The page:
Charles Waterstreet has weighed into the debate on the state of Australian filmmaking, sparked by Louis Nowra’s essay in The Monthly. He echoes my sentiments in his closing paragraphs, about the struggle between art and commerce:
Nowra is partly right, commercially, but let’s leave it to Hollywood to make rubbish like Zombieland and other so-called entertainment and gorge on money while we write, act and tell our stories that enrich our inner and outer lives, enlighten others and engage in a dialogue with the world.
A life is not measured by the finances one accrues. The spirit of a country is not reflected in the box office but is shown from a magic box. A single creative success is worth 99 commercial failures in this lucky country.
He cites Disgrace, the screen adaption of the Booker Prize-winning novel by J.M. Coetzee, as a puzzling case in point. The film was a critical success overseas, yet the local box office figures were less than impressive, and the film did not get a look-in at the IF or AFI awards. Waterstreet notes, “what is unforgivable about the lack of recognition for Disgrace is that it didn’t even rate a mention in Louis Nowra’s mammoth critical essay”. Indeed. A glaring omission on Nowra’s part. But somehow I imagine Nowra would dump Disgrace in his “bleak” basket. It’s those real life issues, you see.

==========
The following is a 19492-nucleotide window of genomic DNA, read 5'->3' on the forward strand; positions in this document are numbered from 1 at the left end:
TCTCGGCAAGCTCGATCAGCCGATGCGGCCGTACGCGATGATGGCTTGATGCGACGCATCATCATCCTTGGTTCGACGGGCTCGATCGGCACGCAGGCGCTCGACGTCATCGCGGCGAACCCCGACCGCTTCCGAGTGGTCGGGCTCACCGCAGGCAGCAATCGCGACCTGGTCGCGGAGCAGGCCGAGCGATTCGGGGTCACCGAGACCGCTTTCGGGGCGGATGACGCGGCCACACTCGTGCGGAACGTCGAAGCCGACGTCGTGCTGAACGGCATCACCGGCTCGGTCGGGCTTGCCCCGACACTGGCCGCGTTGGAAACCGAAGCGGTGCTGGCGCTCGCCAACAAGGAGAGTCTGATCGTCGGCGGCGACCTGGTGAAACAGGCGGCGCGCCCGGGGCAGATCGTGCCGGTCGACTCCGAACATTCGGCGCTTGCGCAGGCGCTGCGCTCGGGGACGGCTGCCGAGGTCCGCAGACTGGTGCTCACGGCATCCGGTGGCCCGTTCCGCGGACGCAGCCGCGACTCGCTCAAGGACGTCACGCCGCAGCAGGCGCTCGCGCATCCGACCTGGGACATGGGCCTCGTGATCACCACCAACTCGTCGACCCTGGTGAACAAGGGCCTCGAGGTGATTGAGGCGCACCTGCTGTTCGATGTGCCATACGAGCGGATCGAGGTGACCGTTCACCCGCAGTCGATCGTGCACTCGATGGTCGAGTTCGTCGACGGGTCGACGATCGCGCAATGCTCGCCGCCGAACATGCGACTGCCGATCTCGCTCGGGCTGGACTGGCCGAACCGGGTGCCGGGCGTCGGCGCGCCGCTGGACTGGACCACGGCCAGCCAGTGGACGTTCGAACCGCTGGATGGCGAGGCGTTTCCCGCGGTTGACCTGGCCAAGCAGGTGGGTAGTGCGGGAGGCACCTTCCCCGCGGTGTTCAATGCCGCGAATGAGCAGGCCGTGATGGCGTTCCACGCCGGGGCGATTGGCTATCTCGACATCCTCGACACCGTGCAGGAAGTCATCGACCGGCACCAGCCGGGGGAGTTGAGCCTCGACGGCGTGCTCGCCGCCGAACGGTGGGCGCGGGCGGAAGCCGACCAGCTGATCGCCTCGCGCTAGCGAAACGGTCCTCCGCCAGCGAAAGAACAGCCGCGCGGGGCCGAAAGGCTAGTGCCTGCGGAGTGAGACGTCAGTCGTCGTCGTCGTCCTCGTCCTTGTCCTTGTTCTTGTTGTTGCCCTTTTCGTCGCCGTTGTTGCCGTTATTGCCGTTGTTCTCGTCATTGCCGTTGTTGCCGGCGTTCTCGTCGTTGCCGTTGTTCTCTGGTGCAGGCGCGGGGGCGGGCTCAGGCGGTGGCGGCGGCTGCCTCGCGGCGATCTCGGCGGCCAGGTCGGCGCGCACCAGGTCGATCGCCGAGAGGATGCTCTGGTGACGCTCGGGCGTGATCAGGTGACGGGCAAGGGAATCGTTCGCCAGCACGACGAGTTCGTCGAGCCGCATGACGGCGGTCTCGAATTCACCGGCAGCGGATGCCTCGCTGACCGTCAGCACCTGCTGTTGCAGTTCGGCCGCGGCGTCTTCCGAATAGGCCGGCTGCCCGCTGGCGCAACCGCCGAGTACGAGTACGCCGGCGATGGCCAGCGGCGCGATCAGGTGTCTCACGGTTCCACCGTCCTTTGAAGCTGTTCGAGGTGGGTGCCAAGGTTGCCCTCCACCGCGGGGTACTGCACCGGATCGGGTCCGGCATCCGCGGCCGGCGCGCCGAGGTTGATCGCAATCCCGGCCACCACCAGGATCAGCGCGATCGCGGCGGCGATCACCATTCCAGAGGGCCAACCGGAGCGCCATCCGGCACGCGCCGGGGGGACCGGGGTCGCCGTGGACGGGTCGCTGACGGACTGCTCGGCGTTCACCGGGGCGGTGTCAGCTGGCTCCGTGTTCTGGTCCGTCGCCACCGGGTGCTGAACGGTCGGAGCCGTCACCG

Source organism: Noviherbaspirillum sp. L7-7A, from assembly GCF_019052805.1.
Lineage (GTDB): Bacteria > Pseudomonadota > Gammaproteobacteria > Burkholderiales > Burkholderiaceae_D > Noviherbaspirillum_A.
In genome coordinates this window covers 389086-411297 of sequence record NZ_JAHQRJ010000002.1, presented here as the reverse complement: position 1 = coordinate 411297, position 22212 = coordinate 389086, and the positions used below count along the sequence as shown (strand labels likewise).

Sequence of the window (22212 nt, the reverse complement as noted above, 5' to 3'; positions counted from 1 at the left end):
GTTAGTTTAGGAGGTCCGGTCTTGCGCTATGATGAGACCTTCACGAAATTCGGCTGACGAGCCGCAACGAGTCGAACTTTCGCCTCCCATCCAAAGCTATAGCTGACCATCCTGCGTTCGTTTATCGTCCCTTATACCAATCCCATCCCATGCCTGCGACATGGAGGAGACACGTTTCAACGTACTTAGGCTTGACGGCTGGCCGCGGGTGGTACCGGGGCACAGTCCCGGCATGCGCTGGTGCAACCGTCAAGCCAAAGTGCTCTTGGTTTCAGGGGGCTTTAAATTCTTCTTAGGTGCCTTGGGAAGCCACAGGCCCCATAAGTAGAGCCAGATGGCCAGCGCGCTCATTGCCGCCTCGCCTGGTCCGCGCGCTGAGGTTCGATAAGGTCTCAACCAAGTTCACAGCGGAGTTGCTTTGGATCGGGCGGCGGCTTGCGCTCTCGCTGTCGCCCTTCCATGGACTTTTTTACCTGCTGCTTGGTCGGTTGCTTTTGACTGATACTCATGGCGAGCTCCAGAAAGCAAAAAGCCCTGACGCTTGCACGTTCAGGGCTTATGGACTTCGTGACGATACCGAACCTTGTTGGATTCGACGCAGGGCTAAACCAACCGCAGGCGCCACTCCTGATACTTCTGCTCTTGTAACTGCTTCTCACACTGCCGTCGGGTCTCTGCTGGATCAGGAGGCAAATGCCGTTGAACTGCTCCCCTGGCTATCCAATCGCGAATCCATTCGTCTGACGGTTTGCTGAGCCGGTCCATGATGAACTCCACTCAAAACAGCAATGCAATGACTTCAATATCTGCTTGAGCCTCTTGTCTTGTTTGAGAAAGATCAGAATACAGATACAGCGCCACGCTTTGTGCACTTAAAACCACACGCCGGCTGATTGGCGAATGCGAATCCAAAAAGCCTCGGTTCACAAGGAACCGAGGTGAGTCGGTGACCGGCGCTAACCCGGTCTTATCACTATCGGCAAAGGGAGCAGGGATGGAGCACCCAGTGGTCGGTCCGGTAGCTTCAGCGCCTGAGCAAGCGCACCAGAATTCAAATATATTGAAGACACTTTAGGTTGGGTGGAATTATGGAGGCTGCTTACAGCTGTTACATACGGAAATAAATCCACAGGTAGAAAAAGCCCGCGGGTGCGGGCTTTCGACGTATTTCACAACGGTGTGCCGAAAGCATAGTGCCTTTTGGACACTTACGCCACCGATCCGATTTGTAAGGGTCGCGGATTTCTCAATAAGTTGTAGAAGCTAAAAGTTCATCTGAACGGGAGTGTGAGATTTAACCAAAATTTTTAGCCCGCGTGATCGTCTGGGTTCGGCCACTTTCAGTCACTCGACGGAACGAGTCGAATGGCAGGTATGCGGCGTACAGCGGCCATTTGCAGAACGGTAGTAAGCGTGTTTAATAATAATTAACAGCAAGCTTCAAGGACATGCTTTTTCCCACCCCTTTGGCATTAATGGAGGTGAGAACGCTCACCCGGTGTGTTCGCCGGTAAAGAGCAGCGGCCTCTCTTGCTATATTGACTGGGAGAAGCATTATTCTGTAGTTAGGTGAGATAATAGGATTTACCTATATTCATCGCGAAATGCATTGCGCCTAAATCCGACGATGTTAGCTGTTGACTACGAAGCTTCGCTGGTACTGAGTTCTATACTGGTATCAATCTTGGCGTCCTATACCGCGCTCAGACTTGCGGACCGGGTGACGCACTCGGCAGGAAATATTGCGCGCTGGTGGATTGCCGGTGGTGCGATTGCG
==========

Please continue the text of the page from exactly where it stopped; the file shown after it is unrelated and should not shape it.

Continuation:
The comments below Waterstreet’s article, however, made me feel distinctly out-of-touch. Apparently the paying public want “uplifting” entertainment, and any film “served up as worthy art” will be regarded with suspicion, the domain of “aristocrats” with “berets, baguettes and BAs”.
Let’s let Bill 258 from Blackburn take us out…
Who wants to pay $20 to see petrol-sniffing aboriginals with no future on a Saturday night for entertainment. Australian films generally are bleak, boring and oh so worthy. It is no wonder normal Australian’s avoid these films like the plague.